Apple is a 21st century innovation phenomenon. In the last ten years, Apple has risen in the Fortune 500 from #300 to #5 in 2013 (on current results). Indeed iPhone and iPad would sit in Top 30 and Top 100 respectively of US company revenues. Yet to use typical innovation measures (number of patents, per cent spend on Research and Development), Apple would not be a top performer.
New measures of innovation are needed to account for Apple's innovation success. Apple focusses on products which 'delight customers and inspire employees'. I call this a value focus, consistent with a value definition of innovation. Innovation can be defined as new or different things which create value for consumers.
Measuring innovation is tricky because measuring value is tricky, and innovation revolves around value creation. Value is, at least for consumers, slippery, dynamic, emotional, part-social and shifts with new information. I propose three measures for innovation, part tangible (the business side), and part intangible (the value side).
From an accounting and business perspective, I propose to measure innovation (and hence value creation) as gains in sales and profits, which indicate presence of new value. Either new consumers are buying or returning consumers are buying again. This measure can be gamed by purchasing a business to inflate sales and profits, or by slashing costs which may affect consumer service.
From a value and intangible perspective, I propose to measure innvation (and hence value creation) as shifts in consumer sentiment, such as satisfaction, attitude and loyalty. These shifts can trace shifts in consumer value before they are enacted as purchases, and reflected in revenue and buying behaviour.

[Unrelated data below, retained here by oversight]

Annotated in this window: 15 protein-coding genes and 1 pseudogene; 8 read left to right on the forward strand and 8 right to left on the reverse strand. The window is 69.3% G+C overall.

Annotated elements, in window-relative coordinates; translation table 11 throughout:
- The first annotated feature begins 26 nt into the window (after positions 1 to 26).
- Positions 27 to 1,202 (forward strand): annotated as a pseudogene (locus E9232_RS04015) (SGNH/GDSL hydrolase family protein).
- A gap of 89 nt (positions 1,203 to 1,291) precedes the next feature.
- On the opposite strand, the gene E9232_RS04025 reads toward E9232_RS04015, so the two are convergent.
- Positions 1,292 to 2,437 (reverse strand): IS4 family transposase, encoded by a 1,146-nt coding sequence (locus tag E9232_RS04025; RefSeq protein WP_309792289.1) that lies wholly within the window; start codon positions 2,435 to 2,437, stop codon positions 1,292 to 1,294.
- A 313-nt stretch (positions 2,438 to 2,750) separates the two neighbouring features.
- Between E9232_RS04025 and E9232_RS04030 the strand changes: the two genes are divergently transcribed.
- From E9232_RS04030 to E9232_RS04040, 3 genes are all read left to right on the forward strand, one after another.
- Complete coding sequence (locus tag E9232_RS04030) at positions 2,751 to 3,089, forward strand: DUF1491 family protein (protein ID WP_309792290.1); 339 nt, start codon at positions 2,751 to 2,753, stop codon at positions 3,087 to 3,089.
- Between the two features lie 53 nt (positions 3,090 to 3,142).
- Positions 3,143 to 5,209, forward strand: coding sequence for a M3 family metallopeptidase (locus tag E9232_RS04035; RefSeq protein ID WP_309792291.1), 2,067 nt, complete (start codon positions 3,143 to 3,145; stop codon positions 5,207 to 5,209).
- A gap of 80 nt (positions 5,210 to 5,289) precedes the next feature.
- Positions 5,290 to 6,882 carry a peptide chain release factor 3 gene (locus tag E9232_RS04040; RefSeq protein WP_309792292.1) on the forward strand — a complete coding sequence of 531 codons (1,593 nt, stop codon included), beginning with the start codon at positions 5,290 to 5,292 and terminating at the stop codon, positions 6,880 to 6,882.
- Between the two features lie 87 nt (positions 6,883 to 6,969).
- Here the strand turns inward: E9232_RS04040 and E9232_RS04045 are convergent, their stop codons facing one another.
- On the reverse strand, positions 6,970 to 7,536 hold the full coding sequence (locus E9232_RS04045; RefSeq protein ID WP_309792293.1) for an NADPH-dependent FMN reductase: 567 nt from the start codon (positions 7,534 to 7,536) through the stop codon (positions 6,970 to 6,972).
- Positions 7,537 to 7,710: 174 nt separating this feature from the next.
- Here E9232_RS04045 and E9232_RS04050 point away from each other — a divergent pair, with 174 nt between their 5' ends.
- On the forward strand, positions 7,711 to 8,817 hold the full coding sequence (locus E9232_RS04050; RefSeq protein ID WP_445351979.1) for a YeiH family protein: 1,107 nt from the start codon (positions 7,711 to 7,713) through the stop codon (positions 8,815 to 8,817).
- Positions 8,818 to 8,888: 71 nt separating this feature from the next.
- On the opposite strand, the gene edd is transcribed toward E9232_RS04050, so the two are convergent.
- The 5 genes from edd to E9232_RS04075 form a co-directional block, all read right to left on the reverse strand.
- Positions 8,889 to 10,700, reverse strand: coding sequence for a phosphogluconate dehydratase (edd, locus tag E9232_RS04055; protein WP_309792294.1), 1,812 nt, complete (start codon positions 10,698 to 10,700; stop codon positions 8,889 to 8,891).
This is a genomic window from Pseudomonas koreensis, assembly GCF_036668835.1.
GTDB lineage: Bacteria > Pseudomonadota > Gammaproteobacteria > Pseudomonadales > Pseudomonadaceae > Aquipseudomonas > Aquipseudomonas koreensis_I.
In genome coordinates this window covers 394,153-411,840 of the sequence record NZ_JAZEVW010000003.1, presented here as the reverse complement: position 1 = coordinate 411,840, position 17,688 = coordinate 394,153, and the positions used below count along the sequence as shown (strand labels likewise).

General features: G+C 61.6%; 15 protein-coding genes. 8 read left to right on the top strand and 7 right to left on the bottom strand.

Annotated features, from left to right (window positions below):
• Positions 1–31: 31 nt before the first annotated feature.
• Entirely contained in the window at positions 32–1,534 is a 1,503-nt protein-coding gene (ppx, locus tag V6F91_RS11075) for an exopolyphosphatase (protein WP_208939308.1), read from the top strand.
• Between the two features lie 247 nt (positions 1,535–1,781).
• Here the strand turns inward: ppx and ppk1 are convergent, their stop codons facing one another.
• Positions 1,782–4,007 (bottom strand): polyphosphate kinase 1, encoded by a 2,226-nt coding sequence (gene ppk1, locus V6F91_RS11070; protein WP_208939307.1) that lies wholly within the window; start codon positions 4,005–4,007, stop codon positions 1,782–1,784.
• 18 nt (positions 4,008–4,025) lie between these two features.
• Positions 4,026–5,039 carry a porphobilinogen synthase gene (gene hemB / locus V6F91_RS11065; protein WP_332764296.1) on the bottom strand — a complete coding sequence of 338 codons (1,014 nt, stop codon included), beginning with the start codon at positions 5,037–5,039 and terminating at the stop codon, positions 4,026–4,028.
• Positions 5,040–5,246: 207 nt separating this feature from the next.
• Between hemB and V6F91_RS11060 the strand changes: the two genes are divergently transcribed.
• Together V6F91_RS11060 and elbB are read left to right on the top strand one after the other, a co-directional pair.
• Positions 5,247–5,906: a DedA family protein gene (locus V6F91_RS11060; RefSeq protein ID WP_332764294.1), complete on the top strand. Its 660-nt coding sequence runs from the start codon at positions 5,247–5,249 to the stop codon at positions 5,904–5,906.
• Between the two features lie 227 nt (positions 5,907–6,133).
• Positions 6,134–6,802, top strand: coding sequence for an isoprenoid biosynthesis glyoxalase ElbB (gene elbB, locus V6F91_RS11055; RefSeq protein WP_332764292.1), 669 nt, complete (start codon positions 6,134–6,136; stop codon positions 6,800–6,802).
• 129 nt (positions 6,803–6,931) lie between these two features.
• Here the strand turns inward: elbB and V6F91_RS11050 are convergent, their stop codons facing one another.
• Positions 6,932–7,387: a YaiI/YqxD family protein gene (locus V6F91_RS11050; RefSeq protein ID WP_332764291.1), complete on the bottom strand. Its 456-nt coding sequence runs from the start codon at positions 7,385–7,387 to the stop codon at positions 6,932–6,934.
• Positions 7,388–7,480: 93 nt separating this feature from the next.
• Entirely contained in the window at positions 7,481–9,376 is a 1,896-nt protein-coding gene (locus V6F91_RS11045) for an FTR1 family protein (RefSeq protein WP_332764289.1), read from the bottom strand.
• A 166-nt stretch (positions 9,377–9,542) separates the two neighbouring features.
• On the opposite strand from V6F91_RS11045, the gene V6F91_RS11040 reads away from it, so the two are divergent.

Market value can be a proxy for combined sales, profit and consumer sentiment.
Following Svieby (1997) work on intangible indicators, relative rather than absolute indicators are useful to compare performance over time and across organisations. I suggest using a combination of absolute and relative measures.
To compare companies, rank the companies by net sales gain (Yr2 - Yr1) over the period examined (such as a year). Award the largest gainer 100 points and other companies a proportional score. Repeat the process for relative gain (Yr2 / Yr1). Repeat for profit. The most innovative company will score 400, showing growth in sales and profits both absolutely and relatively. Other companies will perform relatively less. Adjust for business acquisition over the period, removing those results which impact sales and profit.
For sentiment, ideally a five point scale is used. This scale reports consumer attitude as highly satisfied, satisfied, neutral, dissatisfied, highly dissatisfied. For a group of respondents (say 100), a maximum score is 500, minimum score is 100, so subtract 100, to give a 0 - 400 range. Consumers should be asked: how satisfied are you with (for instance, Apple) overall?
An overall measure combines financial (tangible) and sentiment (intangible, value oriented) measures. The appropriate balance depends on which measure seems most important. About 50:50 would seem too high on sentiment, and 80:20 would seem about the minimum weight to give sentiment.
1.On these measures, Apple rates very highly on almost every measure, except one ahead of Google and Amazon.
2. Using relative and absolute measures gives small companies a chance to score highly (relatively fast growing) and large companies a chance to demonstrate their economic impact (absolutely).
3. Profit reflects value because business gains for value delivered can be invested in new value creating products and services.
4. Products can enable consumer value creation, consumer value co-creation (such as filling an iPod with songs or iPad with apps). See Vargo and Lusch (2004, 2008).
Measure your company against your top ten competitors.
Measure your company against the best of the Fortune 500.
Measure your country against the best of the US.
A shorter version of this hack was submitted to the Department of Commerce Innovation Metrics programme in 2008 (including CEOs of Microsoft, 3M and IBM), and as part of a PhD at UQ Business School, title 'A consumer value theory of innovation: a grounded theory approach'.